Research into bacteriophages is ongoing at the moment. Bacteriophages are a specific type of virus that only targets bacteria. Research suggests that nature has evolved several types of bacteriophage for each type of bacteria. While research into bacteriophages is only in its infancy the results are promising and have already lead to major advances in microscopic imaging.[6] While bacteriophages provide a possible solution to the problem of antibacterial resistance there is as of yet no proof that we will actually be able to deploy these microscopic killers in humans. A bacteriophage (from bacteria and Greek phagein, to eat) is a virus that infects bacteria. ...


Phage therapy has been used in the past on humans in the US and Europe during the 1920s and 1930s, however due to not fully understanding the mechanism by which phage therapy worked, these treatments had mixed results. With the discovery of penicillin in the 1940s, Europe and the US changed to using antibiotics. However, in the former Soviet Union phage therapies continued to be studied. In the Republic of Georgia, the Eliava Institute of Bacteriophage, Microbiology & Virology continues to research the use of phage therapy. Various companies and foundations in North America and Europe are currently researching phage therapies. Phage therapy is the therapeutic use of lytic bacteriophages to treat pathogenic bacterial infections. ...


References

  1. ^ How Products Are Made: Antibiotics
  2. ^ Robert Berkow (ed.) The Merck Manual of Medical Information - Home Edition. Pocket (September 1999), ISBN 0-671-02727-1.
  3. ^ University of Michigan Health System: Antibiotic-Associated Diarrhea, November 26, 2006
  4. ^ Planned Parenthood: Does taking antibiotics make the pill less effective?, July 15, 2004
  5. ^ Mellon, M et al. (2001) Hogging It!: Estimates of Antimicrobial Abuse in Livestock, 1st ed. Cambridge, MA: Union of Concerned Scientists.
  6. ^ Purdue University "Biologists build better software, beat path to viral knowledge", see Imaging of Epsilon 15, a virus that infects the bacterium Salmonella News report

The Merck Manual of Diagnosis and Therapy (often referred to simply as The Merck Manual) is one of the worlds most widely used medical textbooks. ... The Union of Concerned Scientists (UCS) is an advocacy organization based in Cambridge, Massachusetts, United States. ...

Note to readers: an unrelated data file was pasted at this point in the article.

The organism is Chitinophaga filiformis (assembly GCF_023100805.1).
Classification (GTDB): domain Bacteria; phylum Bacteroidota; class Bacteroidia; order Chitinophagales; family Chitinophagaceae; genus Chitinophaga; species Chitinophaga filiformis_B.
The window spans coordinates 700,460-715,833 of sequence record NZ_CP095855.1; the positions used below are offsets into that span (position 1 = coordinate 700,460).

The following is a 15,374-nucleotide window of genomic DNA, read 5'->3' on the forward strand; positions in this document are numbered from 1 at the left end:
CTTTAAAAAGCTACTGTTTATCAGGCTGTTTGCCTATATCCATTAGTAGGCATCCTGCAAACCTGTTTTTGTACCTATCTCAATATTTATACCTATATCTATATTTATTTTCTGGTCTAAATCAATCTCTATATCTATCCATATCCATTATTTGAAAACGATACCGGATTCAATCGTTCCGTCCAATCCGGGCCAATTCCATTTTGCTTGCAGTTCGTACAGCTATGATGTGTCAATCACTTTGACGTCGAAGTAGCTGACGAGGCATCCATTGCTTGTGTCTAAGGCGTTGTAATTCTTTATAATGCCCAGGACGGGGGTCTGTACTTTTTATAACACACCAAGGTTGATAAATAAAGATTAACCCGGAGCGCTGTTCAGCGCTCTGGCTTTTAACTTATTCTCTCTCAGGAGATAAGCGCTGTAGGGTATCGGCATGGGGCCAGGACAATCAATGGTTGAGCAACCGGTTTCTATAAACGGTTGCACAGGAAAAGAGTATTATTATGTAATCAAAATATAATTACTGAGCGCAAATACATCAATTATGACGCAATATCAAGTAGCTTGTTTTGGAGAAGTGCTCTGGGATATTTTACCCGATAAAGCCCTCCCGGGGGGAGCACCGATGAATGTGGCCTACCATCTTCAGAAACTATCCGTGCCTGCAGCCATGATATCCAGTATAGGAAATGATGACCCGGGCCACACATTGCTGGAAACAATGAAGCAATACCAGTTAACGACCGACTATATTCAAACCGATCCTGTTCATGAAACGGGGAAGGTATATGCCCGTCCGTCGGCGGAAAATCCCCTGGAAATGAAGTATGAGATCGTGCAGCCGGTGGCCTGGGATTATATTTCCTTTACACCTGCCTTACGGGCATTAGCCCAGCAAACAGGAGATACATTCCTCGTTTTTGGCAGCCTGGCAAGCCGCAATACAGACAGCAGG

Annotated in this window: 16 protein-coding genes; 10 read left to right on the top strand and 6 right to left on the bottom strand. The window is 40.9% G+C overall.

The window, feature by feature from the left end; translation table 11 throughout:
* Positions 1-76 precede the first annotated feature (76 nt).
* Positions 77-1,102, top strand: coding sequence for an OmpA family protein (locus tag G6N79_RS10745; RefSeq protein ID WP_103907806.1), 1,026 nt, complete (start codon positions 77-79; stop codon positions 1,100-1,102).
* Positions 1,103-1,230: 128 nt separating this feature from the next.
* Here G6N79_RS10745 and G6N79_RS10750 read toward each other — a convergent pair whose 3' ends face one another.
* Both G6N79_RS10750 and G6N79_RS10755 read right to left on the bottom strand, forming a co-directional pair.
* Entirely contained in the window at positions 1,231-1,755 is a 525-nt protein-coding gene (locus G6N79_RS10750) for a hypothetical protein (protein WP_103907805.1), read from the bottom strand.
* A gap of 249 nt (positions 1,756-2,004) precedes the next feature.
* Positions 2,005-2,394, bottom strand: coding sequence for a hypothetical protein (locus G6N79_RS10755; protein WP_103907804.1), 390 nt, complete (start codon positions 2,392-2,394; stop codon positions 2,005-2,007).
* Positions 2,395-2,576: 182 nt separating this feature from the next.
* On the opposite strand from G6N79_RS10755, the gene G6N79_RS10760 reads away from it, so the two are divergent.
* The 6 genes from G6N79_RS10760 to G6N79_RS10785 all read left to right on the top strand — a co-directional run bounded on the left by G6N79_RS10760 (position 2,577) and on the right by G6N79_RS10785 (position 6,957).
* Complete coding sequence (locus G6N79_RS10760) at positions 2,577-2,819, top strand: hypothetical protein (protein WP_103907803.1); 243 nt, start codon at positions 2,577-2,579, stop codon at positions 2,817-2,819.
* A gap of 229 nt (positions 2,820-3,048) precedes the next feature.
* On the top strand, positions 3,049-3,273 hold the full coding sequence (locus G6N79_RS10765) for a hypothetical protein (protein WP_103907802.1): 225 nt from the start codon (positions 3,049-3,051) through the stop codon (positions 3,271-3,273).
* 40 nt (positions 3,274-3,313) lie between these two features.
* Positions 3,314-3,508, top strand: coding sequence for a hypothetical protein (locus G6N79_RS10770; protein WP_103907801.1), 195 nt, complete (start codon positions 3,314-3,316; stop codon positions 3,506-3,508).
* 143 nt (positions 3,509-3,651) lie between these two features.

See also

An antiseptic solution of iodine applied to a cut Antiseptics (Greek αντί, against, and σηπτικός, putrefactive) are antimicrobial substances that are applied to living tissue/skin to reduce the possibility of infection, sepsis, or putrefaction. ... A bacteriocide or bactericide is a substance that kills bacteria and, preferably, nothing else. ... // Immune deficiency (physiologically or due to chemotherapy) in cancer patients, allows for serious exposure to opportunistic micro organisms that may cause death (2). ...

External links

Wikimedia Commons has media related to:
Antibiotics

Image File history File links Commons-logo. ... Wikimedia Commons logo by Reid Beels The Wikimedia Commons (also called Commons or Wikicommons) is a repository of free content images, sound and other multimedia files. ...

Resources

  • Alliance for the Prudent Use of Antibiotics

  Results from FactBites:
 
APUA: Q&A's about Antibacterials (1675 words)
Antibacterials may be divided into two groups according to their speed of action and residue production: The first group contains those that act rapidly to destroy bacteria, but quickly disappear (by evaporation or breakdown) and leave no active residue behind (referred to as non-residue-producing).
The non-residue producing agents (Table of Antibacterials) have been used for many years and continue to be effective agents for controlling disease organisms in a wide variety of healthcare and domestic settings.
Antibacterials are not discriminating and an all-out attack on bacteria in general is unjustified.
Antibacterial material for water - Patent 5011602 (4877 words)
When this antibacterial material for water is placed in water, microorganisms living in the water would pass through the fabric and approach the carrier, so that they are attacked by the antibacterial agent contained therein and die.
A known antibacterial material for water comprises a particulate antibacterial composition comprising zeolite as a carrier, wherein metal(s) capable of ion exchange contained in said zeolite are exchanged with at least one metal selected from among silver, copper and zinc (cf.
It is another object of the present invention to provide an antibacterial material for water capable of killing microorganisms living in water at the same efficiency when retained in water for a prolonged period of time, i.e., an antibacterial material for water showing a sustained antibiotic effect.
  More results at FactBites »